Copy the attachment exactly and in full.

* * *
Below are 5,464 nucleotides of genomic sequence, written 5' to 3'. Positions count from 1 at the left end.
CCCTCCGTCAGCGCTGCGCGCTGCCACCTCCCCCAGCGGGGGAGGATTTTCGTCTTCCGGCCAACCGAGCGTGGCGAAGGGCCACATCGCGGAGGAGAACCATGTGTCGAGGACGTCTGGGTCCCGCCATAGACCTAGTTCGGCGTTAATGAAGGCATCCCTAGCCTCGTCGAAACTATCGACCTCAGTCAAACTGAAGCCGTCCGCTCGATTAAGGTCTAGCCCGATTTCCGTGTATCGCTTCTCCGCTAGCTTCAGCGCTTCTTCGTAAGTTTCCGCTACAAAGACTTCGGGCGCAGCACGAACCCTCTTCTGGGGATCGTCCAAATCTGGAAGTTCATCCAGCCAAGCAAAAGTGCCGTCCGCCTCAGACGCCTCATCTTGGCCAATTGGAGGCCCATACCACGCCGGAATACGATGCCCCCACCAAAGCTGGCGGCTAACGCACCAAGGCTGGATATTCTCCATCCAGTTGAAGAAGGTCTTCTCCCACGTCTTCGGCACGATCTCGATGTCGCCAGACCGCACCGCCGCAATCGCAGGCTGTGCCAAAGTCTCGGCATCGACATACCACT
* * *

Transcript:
Below are 5,464 nucleotides of genomic sequence, written 5' to 3'. Positions count from 1 at the left end.
CCCTCCGTCAGCGCTGCGCGCTGCCACCTCCCCCAGCGGGGGAGGATTTTCGTCTTCCGGCCAACCGAGCGTGGCGAAGGGCCACATCGCGGAGGAGAACCATGTGTCGAGGACGTCTGGGTCCCGCCATAGACCTAGTTCGGCGTTAATGAAGGCATCCCTAGCCTCGTCGAAACTATCGACCTCAGTCAAACTGAAGCCGTCCGCTCGATTAAGGTCTAGCCCGATTTCCGTGTATCGCTTCTCCGCTAGCTTCAGCGCTTCTTCGTAAGTTTCCGCTACAAAGACTTCGGGCGCAGCACGAACCCTCTTCTGGGGATCGTCCAAATCTGGAAGTTCATCCAGCCAAGCAAAAGTGCCGTCCGCCTCAGACGCCTCATCTTGGCCAATTGGAGGCCCATACCACGCCGGAATACGATGCCCCCACCAAAGCTGGCGGCTAACGCACCAAGGCTGGATATTCTCCATCCAGTTGAAGAAGGTCTTCTCCCACGTCTTCGGCACGATCTCGATGTCGCCAGACCGCACCGCCGCAATCGCAGGCTGTGCCAAAGTCTCGGCATCGACATACCACT